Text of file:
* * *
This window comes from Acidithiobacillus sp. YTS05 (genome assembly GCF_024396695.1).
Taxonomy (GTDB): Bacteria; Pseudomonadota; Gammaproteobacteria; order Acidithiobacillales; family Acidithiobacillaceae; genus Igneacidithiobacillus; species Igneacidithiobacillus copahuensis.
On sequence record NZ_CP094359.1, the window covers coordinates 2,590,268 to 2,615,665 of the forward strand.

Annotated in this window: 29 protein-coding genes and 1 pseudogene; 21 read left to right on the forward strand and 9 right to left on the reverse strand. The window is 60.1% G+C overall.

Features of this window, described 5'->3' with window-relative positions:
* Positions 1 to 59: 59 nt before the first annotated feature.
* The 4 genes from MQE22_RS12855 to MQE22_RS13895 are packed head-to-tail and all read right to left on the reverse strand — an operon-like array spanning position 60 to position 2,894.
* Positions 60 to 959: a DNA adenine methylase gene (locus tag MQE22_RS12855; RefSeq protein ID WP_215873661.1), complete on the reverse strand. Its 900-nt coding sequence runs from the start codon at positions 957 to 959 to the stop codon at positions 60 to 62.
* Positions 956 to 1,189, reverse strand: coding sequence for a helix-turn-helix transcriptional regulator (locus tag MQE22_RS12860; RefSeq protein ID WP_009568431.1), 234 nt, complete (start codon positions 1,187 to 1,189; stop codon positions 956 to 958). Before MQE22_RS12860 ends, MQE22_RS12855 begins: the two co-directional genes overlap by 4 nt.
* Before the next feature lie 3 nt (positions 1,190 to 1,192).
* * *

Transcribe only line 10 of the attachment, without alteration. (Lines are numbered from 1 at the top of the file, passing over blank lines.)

* Before the next feature lie 3 nt (positions 1,190 to 1,192).